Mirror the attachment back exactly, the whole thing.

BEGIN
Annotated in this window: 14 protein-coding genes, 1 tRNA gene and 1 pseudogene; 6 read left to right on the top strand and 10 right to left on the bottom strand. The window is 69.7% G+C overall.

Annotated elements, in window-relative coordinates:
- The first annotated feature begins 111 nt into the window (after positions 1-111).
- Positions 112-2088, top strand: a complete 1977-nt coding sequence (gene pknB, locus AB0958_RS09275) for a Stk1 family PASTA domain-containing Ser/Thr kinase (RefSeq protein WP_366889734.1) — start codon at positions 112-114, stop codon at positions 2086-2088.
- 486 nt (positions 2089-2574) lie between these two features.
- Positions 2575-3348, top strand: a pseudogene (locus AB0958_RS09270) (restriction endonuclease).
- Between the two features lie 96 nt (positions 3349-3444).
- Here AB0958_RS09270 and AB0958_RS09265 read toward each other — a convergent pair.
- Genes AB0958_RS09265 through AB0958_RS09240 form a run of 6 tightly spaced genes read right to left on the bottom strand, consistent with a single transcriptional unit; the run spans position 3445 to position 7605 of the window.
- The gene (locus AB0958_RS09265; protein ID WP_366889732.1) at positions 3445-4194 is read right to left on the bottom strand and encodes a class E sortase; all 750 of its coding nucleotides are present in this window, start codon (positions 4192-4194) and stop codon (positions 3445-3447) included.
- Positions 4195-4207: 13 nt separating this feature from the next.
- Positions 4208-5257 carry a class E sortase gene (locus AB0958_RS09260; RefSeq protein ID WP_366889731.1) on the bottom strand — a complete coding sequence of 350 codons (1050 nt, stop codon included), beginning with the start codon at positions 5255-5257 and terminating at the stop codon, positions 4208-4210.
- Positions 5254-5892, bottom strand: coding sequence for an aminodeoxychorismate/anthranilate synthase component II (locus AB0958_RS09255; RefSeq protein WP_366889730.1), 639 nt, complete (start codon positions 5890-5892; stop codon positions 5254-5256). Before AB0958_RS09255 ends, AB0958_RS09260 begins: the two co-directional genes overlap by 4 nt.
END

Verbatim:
Annotated in this window: 14 protein-coding genes, 1 tRNA gene and 1 pseudogene; 6 read left to right on the top strand and 10 right to left on the bottom strand. The window is 69.7% G+C overall.

Annotated elements, in window-relative coordinates:
- The first annotated feature begins 111 nt into the window (after positions 1-111).
- Positions 112-2088, top strand: a complete 1977-nt coding sequence (gene pknB, locus AB0958_RS09275) for a Stk1 family PASTA domain-containing Ser/Thr kinase (RefSeq protein WP_366889734.1) — start codon at positions 112-114, stop codon at positions 2086-2088.
- 486 nt (positions 2089-2574) lie between these two features.
- Positions 2575-3348, top strand: a pseudogene (locus AB0958_RS09270) (restriction endonuclease).
- Between the two features lie 96 nt (positions 3349-3444).
- Here AB0958_RS09270 and AB0958_RS09265 read toward each other — a convergent pair.
- Genes AB0958_RS09265 through AB0958_RS09240 form a run of 6 tightly spaced genes read right to left on the bottom strand, consistent with a single transcriptional unit; the run spans position 3445 to position 7605 of the window.
- The gene (locus AB0958_RS09265; protein ID WP_366889732.1) at positions 3445-4194 is read right to left on the bottom strand and encodes a class E sortase; all 750 of its coding nucleotides are present in this window, start codon (positions 4192-4194) and stop codon (positions 3445-3447) included.
- Positions 4195-4207: 13 nt separating this feature from the next.
- Positions 4208-5257 carry a class E sortase gene (locus AB0958_RS09260; RefSeq protein ID WP_366889731.1) on the bottom strand — a complete coding sequence of 350 codons (1050 nt, stop codon included), beginning with the start codon at positions 5255-5257 and terminating at the stop codon, positions 4208-4210.
- Positions 5254-5892, bottom strand: coding sequence for an aminodeoxychorismate/anthranilate synthase component II (locus AB0958_RS09255; RefSeq protein WP_366889730.1), 639 nt, complete (start codon positions 5890-5892; stop codon positions 5254-5256). Before AB0958_RS09255 ends, AB0958_RS09260 begins: the two co-directional genes overlap by 4 nt.